Results from the qPCR in the liver metastases and corresponding normal tissue were analyzed according to the original classification. When the criteria of >5-fold upregulation of OXTR and GPR113 to be of SBNET origin were applied in blinded fashion to 10 liver metastases (Table V), 4 of 5 SBNET metastases displayed this profile, which was not observed in any of the 5 PNET metastases. The presence of >5-fold downregulation of ADORA1 and SCTR did not occur in any of the SBNET metastases, and appeared to be less useful for differentiating PNET metastases than seen with the primary tumors. These determinations required comparison of qPCR results from both the metastases and corresponding normal tissues, and therefore were not a good surrogate for testing of liver biopsy samples in isolation. We then applied our more refined profile of 2(CT SCTR-CT OXTR), and found in the qPCR results from 5 small bowel and 5 pancreatic metastases blinded to site, 4 of the 5 small bowel samples fell in the SBNET range, 4 of 5 pancreatic samples were in the PNET range, and the remaining two samples were indeterminate.
To date, there have been few publications analyzing gene expression in primary SBNETs. One study by Drozdov et al. examined 9 SBNETs and normal small bowel mucosa samples using Affymetrix U133A arrays, with probesets corresponding to 14,500 genes. They performed a gene network analysis and ultimately reported that of 3470 genes in 10 ontology pathways, 27% were differentially expressed. They then focused upon 2 GPCR and 7 cAMP response-element binding genes, and hypothesized that overexpression of these 2 classes of genes may result in neural activation of secretory genes, providing a possible explanation of the hormonal behavior of these tumors12. In our study there was no significant upregulation of these 2 GPCR targets (ADCY2 and PRKAR1A). Four of the postulated CREB targets showed upregulation >5 fold in SBNETs samples; CHGB was upregulated 17.5 fold, BEX1 was upregulated 15.1 fold, and SCG3 was upregulated 7.2 fold. In PNETs, CHGB was also upregulated 7.4 fold. SCG2 and 3 were upregulated in PNETs a well, to 8.0 and 5.8 fold, respectively (Table VI).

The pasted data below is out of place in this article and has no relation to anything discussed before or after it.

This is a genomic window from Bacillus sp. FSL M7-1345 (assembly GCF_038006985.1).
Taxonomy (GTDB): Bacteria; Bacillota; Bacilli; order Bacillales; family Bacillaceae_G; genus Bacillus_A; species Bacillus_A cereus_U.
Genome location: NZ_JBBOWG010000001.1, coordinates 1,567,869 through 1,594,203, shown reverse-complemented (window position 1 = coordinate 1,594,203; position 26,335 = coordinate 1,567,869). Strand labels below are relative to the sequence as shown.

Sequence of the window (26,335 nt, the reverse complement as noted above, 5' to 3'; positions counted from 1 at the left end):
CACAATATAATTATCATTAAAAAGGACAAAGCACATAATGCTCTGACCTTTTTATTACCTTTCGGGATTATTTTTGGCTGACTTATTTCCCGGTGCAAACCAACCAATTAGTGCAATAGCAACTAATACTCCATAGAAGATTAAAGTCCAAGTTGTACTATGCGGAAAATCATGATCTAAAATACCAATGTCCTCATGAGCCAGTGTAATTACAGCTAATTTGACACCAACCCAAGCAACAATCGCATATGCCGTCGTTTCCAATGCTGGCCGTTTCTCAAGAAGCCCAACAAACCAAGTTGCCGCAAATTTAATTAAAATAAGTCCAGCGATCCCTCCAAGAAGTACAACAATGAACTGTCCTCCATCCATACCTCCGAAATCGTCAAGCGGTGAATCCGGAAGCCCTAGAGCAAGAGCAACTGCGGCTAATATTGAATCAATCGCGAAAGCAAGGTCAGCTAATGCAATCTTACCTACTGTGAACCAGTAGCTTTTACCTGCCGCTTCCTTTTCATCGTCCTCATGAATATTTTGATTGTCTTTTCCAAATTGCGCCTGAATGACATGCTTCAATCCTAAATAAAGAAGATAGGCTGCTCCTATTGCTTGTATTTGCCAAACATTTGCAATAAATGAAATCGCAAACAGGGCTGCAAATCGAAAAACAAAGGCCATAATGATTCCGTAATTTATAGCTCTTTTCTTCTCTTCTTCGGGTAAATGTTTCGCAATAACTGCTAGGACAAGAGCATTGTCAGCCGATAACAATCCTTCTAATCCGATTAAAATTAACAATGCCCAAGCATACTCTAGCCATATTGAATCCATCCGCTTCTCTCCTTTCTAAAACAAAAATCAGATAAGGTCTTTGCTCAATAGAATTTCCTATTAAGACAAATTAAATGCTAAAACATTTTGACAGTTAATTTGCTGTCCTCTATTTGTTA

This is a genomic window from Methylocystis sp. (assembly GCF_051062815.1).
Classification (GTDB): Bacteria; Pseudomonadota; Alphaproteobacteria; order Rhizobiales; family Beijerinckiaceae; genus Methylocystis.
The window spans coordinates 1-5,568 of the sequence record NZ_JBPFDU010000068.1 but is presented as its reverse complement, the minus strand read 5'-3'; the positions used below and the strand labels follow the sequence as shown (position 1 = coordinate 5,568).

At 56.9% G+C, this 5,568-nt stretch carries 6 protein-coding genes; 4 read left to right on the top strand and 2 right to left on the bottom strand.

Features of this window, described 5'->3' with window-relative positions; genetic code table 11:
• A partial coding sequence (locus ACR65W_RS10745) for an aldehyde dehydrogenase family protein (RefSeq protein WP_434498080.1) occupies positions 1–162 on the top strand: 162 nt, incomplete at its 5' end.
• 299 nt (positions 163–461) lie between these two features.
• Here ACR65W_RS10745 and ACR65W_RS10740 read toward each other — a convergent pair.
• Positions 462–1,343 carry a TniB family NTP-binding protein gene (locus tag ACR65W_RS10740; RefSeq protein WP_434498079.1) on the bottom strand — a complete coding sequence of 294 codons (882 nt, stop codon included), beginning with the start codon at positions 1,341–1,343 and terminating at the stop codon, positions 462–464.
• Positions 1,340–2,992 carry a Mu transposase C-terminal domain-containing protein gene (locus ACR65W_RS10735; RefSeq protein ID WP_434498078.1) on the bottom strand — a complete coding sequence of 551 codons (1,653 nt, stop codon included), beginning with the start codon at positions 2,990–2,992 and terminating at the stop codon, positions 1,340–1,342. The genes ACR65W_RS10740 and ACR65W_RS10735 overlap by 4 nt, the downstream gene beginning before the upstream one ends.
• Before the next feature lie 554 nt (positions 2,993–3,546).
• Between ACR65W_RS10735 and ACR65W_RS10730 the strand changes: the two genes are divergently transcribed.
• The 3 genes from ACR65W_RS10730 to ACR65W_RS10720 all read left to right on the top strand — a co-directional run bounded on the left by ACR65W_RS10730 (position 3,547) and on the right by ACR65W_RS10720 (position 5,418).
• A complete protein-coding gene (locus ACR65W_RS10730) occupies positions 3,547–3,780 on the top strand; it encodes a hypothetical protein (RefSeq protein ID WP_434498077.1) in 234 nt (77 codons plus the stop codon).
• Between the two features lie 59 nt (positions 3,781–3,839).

The largest study of gene expression profiling in PNETs was by Missiaglia et al., who evaluated 72 PNETs, 7 metastases, and 10 normal pancreatic controls (5 whole pancreas, 5 islet cell preparations) using custom 18.5K arrays11. Four categories of tissues emerged from unsupervised cluster analysis: normal pancreas, normal islets, insulinomas, and non-functional PNETs. They found that there were 113 upregulated and 25 downregulated genes in insulinomas compared to normal samples, and 198 upregulated and 55 downregulated genes in non-functional PNETs. The tuberous sclerosis 2 gene (TSC2), an inhibitor of the Akt-mTOR pathway, was downregulated in both of these tumor sub-types, and patients with low TSC2 expression had decreased survival. They also determined that SSTR2 expression was significantly upregulated in 25 well-differentiated, non-functional PNETs as compared to 14 insulinomas. Fibroblast growth factor 13 (FGF13) was found to be overexpressed in metastases versus their primary tumors, and was significantly associated with liver metastasis at diagnosis, as well as decreased survival in well-differentiated PNETs. The clinical implications of this study were validation of a mechanism for mTOR inhibitors’ efficacy in treatment of PNETs, a mechanism supporting the use of somatostatin analogues stabilizing disease progression in non-functional PNETs, and that FGF13 may be a useful marker for progression. From our ST array data, we found that TSC2, SSTR2, and FGF13 showed no significant change in expression between tumor and normal tissue in both SBNETs and PNETs (Table VI).